January 5, 2018
I sit in meditation. After 20 minutes, the subtler aspects of my inner dialog, my monkey mind, or “chitta1,”become apparent. With the past 3 months of a Dharma Teacher Training (TT) intensive, I witness this monkey mind with greater awareness, more like a cat ready to pounce on a mouse. I hear Dharma’s words,
”Thoughts have power.
‘Dis-identify’ with the ego.
You become what you think.
Be receptive to the divine essence within.”
It is the final leg of my internship and I am reflecting on the transformation this experience has catalyzed. I originally applied to the training simply to be able to experience Sri Dharma Mittra, 78-year-old living master in Hatha-Raja Yoga, in person, during his lifetime. I had never taken his class before; never even been to New York before (I’m a California girl). Now his words are infused into my mind. As I go through my day I hear him saying, “Create amazing things,
Attract with your vibration,
Delight in the natural process of growth,
See divinity in everything.”
I feel transformed. Dharma’s daily homework assignments, including Dharma’s “Shiva Namaskar” asana practice, along with pranayama, meditation and journaling, have been all consuming, like a fire in my life, melting my dross, and creating something beautiful, more vibrant.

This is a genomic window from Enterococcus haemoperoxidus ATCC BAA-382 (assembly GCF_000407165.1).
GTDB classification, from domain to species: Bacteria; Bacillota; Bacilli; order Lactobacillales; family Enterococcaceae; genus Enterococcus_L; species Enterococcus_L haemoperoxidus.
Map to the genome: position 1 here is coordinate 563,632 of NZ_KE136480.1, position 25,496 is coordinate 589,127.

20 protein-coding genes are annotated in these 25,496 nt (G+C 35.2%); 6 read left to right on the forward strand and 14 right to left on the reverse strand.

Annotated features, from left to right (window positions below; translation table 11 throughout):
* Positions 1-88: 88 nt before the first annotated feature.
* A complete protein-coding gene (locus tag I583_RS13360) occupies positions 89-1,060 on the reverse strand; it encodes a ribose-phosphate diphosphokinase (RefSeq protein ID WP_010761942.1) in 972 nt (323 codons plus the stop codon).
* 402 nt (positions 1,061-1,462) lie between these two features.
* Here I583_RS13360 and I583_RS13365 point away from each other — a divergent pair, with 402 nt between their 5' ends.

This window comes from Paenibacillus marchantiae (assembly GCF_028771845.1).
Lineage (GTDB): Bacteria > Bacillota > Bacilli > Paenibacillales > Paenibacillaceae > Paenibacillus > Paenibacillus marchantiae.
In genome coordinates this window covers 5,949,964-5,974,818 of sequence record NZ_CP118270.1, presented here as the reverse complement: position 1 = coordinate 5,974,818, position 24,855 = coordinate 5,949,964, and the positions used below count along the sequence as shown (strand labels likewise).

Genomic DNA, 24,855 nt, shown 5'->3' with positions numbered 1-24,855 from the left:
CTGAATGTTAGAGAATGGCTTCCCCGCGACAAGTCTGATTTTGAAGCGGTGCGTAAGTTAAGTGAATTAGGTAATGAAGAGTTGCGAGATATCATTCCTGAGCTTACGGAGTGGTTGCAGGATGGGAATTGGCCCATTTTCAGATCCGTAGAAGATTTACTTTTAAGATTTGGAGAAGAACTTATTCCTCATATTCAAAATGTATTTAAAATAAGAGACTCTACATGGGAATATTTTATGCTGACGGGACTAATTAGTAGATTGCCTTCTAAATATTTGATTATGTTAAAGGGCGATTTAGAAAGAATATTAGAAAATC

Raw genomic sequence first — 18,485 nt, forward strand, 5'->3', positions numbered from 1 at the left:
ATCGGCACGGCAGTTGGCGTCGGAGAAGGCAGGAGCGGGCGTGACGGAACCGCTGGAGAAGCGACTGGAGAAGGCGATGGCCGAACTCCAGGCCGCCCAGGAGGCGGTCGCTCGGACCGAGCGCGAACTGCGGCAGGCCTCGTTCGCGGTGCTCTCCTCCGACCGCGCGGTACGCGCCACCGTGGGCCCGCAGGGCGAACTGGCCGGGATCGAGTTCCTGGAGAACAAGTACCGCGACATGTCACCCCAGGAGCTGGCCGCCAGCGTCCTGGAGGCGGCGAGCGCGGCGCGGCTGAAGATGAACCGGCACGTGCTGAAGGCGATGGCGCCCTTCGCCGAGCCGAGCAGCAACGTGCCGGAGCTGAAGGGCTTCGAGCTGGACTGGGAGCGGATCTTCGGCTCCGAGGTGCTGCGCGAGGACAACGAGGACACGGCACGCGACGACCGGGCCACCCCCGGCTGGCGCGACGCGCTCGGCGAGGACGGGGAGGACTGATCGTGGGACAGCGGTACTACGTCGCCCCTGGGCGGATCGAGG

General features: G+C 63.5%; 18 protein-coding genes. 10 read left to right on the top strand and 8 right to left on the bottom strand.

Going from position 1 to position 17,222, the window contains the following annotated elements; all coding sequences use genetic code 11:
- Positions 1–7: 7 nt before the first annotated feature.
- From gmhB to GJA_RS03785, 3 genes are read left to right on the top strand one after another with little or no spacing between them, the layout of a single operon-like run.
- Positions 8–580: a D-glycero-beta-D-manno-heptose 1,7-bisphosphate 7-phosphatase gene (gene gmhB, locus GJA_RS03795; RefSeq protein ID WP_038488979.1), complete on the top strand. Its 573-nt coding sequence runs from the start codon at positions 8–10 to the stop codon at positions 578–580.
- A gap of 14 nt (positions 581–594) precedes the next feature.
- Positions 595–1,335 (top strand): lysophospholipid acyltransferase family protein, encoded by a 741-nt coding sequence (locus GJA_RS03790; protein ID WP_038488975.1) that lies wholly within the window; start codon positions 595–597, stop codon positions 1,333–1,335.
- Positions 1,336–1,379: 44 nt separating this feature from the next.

According to Dharma, ahimsa (non-violence) is the cornerstone of a successful yoga practice, a foundational “yama” in the 8 Limbs of Yoga written about by Patanjali in around 500-300 b.c.e. Dharma lives this with every ounce of his being. He taught us to make this the cornerstone of our practice on the mat, making it without strain, effortless even, taking the ego out of the equation and listening to the body’s cues.
For the past 3 years I have been cultivating a daily yoga practice and have fallen in love with yoga, weaving it around my day. I aspired to begin it at 5:00 am, to bring better balance to my mealtimes (and balanced meals at that!), and a longer, deeper meditation practice. This never happened. So, my meditation, the main course of the practice, was usually cut short. I longed for this deeper space to meditate.
Reflecting back, these aspirations seem so simple now, but as a mother of a large, busy family, with everyone going in different direction, this level of balanced intention was the antithesis of our modern life. According to Dharma, “Because of your conditions, you have no choice, so be happy! From the standpoint of the Self, there is no creation, no pain, no suffering.”
Most days distractions would arise and my meditation would be postponed till “tomorrow.” My body was ready but my mind needed to be trained. With the commitment to my TT homework, I would hear Dharma’s words, “I suffered. Let me show you so you don’t have to suffer.” Every day I would sign a paper standing in my commitment and my truth. (Truthfulness, or “satya” is another yama and pillar of raja yoga that we would journal about).
Finally these good habits are shaping my life, with a deeper sense of self-responsiveness and self-accountability. These shifts are profound, refining my relationship with myself, and so, others. My body-mind-spirit complex now rejoices at 5am, knowing it will soon enter nirvana. I hear Dharma’s words, “You see what you want to see. IMAGINE THE BEST IS HAPPENING!”